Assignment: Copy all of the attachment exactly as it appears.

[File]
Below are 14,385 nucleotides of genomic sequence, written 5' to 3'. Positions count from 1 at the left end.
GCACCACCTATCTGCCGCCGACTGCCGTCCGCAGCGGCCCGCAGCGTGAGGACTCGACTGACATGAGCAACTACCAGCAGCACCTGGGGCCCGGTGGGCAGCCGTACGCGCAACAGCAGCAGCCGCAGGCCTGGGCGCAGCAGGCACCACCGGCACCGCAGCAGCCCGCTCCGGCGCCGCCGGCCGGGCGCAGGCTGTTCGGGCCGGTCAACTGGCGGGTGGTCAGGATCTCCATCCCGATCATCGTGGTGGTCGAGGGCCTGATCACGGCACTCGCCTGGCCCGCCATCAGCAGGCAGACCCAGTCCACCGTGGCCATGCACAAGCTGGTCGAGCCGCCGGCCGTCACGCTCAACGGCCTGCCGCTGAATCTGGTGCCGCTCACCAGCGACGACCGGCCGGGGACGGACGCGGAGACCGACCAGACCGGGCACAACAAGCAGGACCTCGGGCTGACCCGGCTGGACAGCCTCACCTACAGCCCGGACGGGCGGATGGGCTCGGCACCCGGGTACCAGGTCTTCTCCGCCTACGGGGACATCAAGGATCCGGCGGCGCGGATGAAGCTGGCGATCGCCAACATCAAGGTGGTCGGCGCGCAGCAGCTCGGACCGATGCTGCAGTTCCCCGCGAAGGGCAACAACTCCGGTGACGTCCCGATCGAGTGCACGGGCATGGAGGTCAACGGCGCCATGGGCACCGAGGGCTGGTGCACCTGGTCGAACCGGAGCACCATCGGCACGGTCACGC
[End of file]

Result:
Below are 14,385 nucleotides of genomic sequence, written 5' to 3'. Positions count from 1 at the left end.
GCACCACCTATCTGCCGCCGACTGCCGTCCGCAGCGGCCCGCAGCGTGAGGACTCGACTGACATGAGCAACTACCAGCAGCACCTGGGGCCCGGTGGGCAGCCGTACGCGCAACAGCAGCAGCCGCAGGCCTGGGCGCAGCAGGCACCACCGGCACCGCAGCAGCCCGCTCCGGCGCCGCCGGCCGGGCGCAGGCTGTTCGGGCCGGTCAACTGGCGGGTGGTCAGGATCTCCATCCCGATCATCGTGGTGGTCGAGGGCCTGATCACGGCACTCGCCTGGCCCGCCATCAGCAGGCAGACCCAGTCCACCGTGGCCATGCACAAGCTGGTCGAGCCGCCGGCCGTCACGCTCAACGGCCTGCCGCTGAATCTGGTGCCGCTCACCAGCGACGACCGGCCGGGGACGGACGCGGAGACCGACCAGACCGGGCACAACAAGCAGGACCTCGGGCTGACCCGGCTGGACAGCCTCACCTACAGCCCGGACGGGCGGATGGGCTCGGCACCCGGGTACCAGGTCTTCTCCGCCTACGGGGACATCAAGGATCCGGCGGCGCGGATGAAGCTGGCGATCGCCAACATCAAGGTGGTCGGCGCGCAGCAGCTCGGACCGATGCTGCAGTTCCCCGCGAAGGGCAACAACTCCGGTGACGTCCCGATCGAGTGCACGGGCATGGAGGTCAACGGCGCCATGGGCACCGAGGGCTGGTGCACCTGGTCGAACCGGAGCACCATCGGCACGGTCACGC